There’s an art to bringing the stage area of a heritage theatre to credible life in one of the 1970s. Designer Norman Coates does it with elements of a set for Romeo and Juliet which ladles on the Gothick with a definite terminal”k”. There’s no front curtain, so we’re confronted by this other world from the moment we come into the auditorium. Williams’ script is cleverly constrained by the three unities – time, place and action – and is littered with references to plays and playwrights; not all of these were captured by the first night audience. There’s even mention of the title and title character of the Scottish play; you probably know what disasters naming these is supposed to bring in its wake.
Director and cast play straight with the story of a man due to inherit millions if he survives to reach 40 years of age. His birthday party is being held on the stage of the theatre where his younger wife gave he final performance as Juliet. Enter a former boy-friend of the wife, her overbearing mother, her former dresser, her husband’s secretary and a distant cousin. Oh yes, and a strange woman who may (or may not) be the ghost of a woman who died in the theatre, many years before.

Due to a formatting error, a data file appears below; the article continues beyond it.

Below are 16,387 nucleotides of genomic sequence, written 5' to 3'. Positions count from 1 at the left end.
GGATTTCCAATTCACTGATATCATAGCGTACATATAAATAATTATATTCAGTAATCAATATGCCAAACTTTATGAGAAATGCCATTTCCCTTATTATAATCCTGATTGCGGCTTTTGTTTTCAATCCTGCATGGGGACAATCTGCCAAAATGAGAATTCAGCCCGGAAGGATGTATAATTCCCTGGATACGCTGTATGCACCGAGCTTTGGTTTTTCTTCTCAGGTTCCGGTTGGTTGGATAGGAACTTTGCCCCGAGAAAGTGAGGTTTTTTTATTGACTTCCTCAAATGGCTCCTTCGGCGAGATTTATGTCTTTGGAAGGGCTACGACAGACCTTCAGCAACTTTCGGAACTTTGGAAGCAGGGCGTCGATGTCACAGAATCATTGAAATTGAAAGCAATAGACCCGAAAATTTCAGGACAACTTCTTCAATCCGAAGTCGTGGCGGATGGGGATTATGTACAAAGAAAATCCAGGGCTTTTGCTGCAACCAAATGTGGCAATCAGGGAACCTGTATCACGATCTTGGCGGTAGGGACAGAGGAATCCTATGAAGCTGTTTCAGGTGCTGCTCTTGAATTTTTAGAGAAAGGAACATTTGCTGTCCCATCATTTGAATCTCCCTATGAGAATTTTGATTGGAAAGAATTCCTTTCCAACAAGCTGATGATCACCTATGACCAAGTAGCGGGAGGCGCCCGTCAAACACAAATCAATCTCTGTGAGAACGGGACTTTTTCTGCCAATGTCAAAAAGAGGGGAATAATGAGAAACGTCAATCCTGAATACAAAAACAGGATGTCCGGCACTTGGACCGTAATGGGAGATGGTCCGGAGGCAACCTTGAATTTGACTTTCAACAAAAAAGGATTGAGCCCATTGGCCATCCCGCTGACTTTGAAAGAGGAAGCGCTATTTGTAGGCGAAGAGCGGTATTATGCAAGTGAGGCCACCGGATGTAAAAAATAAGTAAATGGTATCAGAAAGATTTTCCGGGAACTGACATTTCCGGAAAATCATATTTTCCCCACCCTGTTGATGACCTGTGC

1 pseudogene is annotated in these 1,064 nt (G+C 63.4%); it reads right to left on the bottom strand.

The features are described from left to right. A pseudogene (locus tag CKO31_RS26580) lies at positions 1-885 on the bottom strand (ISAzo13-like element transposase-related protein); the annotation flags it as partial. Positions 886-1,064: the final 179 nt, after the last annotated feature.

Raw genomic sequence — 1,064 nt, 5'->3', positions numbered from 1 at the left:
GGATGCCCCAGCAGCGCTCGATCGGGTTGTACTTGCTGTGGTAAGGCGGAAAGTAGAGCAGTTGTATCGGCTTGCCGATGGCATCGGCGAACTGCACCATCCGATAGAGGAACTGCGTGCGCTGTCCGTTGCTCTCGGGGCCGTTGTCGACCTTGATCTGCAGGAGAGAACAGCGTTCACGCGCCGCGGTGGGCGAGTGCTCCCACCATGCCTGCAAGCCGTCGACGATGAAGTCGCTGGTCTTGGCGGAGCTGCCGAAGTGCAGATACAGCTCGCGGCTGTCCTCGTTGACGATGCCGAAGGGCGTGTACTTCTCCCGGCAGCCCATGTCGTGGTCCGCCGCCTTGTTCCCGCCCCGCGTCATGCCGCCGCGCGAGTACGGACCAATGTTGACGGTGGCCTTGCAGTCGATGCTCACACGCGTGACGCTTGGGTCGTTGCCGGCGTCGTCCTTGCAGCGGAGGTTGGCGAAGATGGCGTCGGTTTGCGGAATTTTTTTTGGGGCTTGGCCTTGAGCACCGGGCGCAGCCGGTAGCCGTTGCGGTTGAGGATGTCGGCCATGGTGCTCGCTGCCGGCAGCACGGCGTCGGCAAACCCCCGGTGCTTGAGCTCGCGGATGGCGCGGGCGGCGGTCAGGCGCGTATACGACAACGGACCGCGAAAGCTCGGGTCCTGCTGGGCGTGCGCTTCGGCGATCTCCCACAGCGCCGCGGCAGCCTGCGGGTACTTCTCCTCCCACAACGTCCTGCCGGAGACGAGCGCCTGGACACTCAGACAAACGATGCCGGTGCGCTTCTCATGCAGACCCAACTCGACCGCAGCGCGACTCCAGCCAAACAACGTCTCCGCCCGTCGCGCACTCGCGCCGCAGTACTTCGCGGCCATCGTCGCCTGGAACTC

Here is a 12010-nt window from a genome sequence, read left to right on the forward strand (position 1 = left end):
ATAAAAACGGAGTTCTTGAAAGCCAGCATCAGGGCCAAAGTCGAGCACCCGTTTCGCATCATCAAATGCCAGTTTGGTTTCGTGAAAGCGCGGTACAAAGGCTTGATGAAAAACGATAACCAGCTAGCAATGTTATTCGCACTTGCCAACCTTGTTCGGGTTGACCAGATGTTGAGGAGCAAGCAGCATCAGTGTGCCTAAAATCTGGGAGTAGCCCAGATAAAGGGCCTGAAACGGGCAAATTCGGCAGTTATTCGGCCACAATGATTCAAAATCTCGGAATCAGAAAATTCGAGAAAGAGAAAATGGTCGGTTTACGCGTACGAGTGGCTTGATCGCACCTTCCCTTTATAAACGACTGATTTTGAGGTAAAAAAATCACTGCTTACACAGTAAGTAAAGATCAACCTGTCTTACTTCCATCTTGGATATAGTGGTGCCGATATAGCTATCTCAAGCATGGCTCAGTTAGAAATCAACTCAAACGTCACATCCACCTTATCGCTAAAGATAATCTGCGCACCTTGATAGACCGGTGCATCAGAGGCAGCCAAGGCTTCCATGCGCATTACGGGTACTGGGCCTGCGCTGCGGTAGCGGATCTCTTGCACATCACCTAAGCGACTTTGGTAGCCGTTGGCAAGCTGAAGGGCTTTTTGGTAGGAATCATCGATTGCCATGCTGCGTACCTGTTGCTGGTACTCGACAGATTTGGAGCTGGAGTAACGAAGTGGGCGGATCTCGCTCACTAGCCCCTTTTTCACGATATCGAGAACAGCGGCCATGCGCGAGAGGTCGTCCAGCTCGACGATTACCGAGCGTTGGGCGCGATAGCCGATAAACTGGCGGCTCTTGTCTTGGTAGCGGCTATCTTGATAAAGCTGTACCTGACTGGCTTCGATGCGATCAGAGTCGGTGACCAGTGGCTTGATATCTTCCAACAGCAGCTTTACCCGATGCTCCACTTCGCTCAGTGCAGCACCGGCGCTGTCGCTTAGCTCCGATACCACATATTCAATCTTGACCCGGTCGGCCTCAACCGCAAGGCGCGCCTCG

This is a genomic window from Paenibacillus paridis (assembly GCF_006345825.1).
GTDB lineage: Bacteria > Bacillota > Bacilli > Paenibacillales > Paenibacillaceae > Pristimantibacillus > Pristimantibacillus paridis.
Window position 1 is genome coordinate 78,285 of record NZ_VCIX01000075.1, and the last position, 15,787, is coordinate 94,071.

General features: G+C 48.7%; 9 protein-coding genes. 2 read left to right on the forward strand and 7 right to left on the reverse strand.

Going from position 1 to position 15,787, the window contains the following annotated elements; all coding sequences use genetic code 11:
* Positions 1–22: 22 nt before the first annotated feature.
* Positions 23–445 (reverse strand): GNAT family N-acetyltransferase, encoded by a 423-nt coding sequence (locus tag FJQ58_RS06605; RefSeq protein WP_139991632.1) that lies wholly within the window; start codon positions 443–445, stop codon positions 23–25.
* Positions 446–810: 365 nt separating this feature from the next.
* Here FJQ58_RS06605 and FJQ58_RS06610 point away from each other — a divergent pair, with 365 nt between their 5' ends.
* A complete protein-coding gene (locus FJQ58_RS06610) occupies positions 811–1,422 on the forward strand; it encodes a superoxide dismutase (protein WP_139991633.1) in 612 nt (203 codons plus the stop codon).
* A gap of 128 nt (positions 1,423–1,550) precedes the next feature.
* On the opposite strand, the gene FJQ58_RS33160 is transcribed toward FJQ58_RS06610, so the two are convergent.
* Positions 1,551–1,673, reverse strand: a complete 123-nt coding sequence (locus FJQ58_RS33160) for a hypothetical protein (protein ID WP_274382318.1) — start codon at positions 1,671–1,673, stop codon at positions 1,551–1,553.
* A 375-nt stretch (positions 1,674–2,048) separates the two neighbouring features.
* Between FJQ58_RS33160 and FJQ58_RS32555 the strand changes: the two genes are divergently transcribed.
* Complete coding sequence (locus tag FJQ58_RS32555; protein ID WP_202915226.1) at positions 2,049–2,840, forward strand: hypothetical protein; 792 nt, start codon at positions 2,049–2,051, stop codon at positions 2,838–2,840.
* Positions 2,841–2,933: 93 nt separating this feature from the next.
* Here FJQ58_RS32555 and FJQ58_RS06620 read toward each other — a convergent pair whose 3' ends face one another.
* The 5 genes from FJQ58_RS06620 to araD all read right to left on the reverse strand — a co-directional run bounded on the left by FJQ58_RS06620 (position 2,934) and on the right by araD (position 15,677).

Being an actor as well as a playwright, Williams provided seven of the eight roles with almost equal weight. Lucy Thackeray is Miss Groze, the apparently prim secretary with a past which oozes its way to the fore. Her first encounter is with a rather dim reporter, only that’s not what he really is. Elliot Harper plays North as a likeable young man with a slight tendency to fall in with other people’s not-too-bright suggestions. His foil is the dapper Maurice Mullins (Marcus Webb) who drifts into the action and proceeds to dominate it. No surprises that, when the birthday party guests dress up, he chooses the costume for Tybalt.
Elegant in her cocktail dress and vulnerable once she assumes Juliet’s diaphanous draperies, Karen Fisher-Pollard makes Beatrice the pivot of the action as her past returns to haunt her even before the supernatural elements of the theatre’s past close in. Helen Watson is a dragon of a matron, even before she dons the headdress and velvet gown of Lady Capulet. The 1920s and 30s did not always deal sympathetically on stage with people who worked for a living; Mrs Wragg is on such stereotype. Jane Milligan accepts the constrictions of the part and creates a sympathetic character. Sarah Scowen is the shadowy woman in red and Simon Jessup is Sir Charles, whose life crumbles in the face of imagined as well as actual poisoned chalices.
All those athletic sword fights familiar from period adventure movies are conjured in Nicholas Hall’s direction of the Tybalt-Mercutio combat. This, of course, doesn’t end quite in the way you might expect. But then, we are in a haunted theatre after all. One in which an actor playing Romeo has already died on stage. Of course, such things couldn’t possibly happen in the Queen’s. Or could they?